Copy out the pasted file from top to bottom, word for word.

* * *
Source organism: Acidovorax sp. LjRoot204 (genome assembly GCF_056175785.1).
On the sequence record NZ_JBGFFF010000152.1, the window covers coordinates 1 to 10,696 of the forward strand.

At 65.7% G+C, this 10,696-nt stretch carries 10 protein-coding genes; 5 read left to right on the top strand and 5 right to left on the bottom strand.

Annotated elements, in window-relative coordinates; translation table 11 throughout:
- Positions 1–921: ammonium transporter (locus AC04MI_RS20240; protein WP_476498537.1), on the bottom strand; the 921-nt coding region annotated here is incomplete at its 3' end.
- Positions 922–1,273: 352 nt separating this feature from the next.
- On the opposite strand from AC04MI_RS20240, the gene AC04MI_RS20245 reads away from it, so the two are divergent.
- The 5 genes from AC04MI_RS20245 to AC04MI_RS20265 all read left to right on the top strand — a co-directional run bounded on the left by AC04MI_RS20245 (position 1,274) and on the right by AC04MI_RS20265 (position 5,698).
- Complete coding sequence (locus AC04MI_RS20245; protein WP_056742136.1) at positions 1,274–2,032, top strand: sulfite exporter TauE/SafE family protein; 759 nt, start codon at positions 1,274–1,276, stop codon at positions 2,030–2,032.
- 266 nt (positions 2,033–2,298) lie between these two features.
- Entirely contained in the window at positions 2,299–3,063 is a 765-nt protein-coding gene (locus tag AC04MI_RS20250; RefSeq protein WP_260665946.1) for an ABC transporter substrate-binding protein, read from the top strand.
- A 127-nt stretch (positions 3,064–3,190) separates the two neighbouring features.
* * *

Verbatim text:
Source organism: Acidovorax sp. LjRoot204 (genome assembly GCF_056175785.1).
On the sequence record NZ_JBGFFF010000152.1, the window covers coordinates 1 to 10,696 of the forward strand.

At 65.7% G+C, this 10,696-nt stretch carries 10 protein-coding genes; 5 read left to right on the top strand and 5 right to left on the bottom strand.

Annotated elements, in window-relative coordinates; translation table 11 throughout:
- Positions 1–921: ammonium transporter (locus AC04MI_RS20240; protein WP_476498537.1), on the bottom strand; the 921-nt coding region annotated here is incomplete at its 3' end.
- Positions 922–1,273: 352 nt separating this feature from the next.
- On the opposite strand from AC04MI_RS20240, the gene AC04MI_RS20245 reads away from it, so the two are divergent.
- The 5 genes from AC04MI_RS20245 to AC04MI_RS20265 all read left to right on the top strand — a co-directional run bounded on the left by AC04MI_RS20245 (position 1,274) and on the right by AC04MI_RS20265 (position 5,698).
- Complete coding sequence (locus AC04MI_RS20245; protein WP_056742136.1) at positions 1,274–2,032, top strand: sulfite exporter TauE/SafE family protein; 759 nt, start codon at positions 1,274–1,276, stop codon at positions 2,030–2,032.
- 266 nt (positions 2,033–2,298) lie between these two features.
- Entirely contained in the window at positions 2,299–3,063 is a 765-nt protein-coding gene (locus tag AC04MI_RS20250; RefSeq protein WP_260665946.1) for an ABC transporter substrate-binding protein, read from the top strand.
- A 127-nt stretch (positions 3,064–3,190) separates the two neighbouring features.